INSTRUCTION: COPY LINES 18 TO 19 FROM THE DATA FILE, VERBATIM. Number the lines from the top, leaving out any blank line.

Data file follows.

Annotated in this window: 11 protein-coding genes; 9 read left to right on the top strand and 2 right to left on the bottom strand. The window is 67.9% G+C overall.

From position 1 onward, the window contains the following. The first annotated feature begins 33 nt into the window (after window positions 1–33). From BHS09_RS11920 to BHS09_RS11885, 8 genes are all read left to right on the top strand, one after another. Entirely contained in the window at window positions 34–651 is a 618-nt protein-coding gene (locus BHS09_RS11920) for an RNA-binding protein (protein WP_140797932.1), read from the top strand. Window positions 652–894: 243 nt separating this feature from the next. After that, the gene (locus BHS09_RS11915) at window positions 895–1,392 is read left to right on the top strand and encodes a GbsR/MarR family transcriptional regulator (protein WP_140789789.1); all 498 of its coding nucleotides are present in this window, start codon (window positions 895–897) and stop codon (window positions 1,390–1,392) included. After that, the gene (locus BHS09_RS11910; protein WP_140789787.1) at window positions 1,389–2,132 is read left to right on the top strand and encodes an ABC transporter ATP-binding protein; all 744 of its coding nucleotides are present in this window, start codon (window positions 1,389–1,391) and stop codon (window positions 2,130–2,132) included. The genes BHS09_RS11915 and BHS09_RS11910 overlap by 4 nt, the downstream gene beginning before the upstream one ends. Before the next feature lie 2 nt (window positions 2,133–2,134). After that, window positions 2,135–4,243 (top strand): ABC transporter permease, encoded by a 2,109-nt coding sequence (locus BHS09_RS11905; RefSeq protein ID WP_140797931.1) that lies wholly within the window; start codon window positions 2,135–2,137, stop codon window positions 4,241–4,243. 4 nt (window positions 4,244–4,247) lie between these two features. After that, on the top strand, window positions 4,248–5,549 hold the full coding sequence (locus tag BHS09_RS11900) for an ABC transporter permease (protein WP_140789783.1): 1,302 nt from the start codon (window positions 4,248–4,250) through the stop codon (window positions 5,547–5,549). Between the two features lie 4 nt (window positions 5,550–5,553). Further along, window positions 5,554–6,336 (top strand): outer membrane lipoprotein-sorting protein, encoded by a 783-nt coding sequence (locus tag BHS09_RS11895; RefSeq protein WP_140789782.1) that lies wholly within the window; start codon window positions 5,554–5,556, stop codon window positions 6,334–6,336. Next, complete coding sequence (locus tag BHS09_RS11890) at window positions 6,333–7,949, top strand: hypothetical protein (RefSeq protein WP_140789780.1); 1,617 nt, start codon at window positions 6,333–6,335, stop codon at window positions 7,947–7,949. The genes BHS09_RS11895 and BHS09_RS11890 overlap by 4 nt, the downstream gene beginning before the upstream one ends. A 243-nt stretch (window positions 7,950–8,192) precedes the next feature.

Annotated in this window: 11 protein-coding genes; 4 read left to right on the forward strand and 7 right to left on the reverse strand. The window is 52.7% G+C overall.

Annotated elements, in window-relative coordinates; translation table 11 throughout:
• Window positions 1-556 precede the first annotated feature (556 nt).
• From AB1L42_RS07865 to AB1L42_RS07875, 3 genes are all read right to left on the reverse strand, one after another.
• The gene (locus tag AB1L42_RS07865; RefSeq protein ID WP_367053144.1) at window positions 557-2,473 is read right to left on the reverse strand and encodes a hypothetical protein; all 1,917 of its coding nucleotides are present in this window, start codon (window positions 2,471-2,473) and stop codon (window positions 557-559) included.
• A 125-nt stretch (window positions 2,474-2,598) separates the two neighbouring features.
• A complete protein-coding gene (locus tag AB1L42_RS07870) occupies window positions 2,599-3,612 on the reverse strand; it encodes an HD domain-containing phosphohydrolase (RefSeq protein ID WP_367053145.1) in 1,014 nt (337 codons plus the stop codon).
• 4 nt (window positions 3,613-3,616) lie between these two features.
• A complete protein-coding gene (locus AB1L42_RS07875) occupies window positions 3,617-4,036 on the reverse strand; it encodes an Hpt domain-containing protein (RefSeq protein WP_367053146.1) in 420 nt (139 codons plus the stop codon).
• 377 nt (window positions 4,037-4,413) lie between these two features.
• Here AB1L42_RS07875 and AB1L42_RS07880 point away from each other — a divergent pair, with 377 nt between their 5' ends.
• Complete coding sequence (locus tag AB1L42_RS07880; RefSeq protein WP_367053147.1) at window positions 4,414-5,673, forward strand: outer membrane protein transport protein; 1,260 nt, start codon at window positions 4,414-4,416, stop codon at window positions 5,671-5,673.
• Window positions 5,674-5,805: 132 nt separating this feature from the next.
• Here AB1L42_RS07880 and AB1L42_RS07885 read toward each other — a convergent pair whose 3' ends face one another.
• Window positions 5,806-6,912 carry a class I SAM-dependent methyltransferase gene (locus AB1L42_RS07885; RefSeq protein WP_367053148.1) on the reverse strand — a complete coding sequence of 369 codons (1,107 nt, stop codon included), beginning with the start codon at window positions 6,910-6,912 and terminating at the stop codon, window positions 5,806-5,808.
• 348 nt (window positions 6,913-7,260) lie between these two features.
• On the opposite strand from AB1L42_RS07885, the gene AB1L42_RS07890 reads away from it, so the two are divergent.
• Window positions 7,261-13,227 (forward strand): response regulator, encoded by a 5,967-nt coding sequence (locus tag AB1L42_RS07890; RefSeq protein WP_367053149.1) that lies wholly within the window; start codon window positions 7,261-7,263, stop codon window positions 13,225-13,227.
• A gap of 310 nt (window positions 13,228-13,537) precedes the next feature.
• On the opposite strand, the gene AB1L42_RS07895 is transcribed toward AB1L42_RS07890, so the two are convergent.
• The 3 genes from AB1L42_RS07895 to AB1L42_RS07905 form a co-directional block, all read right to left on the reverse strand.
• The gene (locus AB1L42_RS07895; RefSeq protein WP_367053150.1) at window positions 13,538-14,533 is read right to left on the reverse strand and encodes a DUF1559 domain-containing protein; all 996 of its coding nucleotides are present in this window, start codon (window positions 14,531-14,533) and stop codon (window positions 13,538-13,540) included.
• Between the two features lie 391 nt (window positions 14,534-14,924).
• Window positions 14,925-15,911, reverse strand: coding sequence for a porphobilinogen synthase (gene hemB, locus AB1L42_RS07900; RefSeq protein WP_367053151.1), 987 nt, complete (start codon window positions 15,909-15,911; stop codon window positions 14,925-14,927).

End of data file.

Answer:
• 348 nt (window positions 6,913-7,260) lie between these two features.
• On the opposite strand from AB1L42_RS07885, the gene AB1L42_RS07890 reads away from it, so the two are divergent.